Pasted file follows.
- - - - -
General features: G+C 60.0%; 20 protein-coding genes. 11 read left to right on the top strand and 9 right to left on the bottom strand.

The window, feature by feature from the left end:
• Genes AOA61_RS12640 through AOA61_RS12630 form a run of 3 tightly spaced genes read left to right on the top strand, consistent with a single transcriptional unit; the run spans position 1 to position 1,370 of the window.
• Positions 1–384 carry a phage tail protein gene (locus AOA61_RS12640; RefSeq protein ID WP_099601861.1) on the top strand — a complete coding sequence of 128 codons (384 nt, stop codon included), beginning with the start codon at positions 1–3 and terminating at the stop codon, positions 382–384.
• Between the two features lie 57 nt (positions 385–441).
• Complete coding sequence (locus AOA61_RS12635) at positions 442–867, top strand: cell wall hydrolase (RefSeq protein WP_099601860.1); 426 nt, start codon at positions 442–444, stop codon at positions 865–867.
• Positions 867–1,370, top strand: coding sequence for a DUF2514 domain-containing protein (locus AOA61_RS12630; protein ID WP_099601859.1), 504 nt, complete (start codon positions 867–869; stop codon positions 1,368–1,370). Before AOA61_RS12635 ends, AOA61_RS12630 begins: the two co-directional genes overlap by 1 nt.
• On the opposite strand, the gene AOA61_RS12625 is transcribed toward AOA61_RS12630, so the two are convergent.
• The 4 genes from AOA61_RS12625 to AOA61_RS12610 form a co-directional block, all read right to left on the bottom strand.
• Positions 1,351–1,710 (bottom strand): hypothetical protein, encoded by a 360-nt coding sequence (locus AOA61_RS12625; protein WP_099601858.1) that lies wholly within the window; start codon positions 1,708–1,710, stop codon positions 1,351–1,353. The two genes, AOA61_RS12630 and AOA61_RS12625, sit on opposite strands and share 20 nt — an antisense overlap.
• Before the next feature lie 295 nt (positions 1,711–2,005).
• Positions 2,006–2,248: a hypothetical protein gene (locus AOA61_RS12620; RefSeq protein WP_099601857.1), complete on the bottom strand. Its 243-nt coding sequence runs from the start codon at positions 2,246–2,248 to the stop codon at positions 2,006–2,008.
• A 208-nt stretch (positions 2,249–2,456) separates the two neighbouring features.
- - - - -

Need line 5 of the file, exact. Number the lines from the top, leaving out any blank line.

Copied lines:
• Between the two features lie 57 nt (positions 385–441).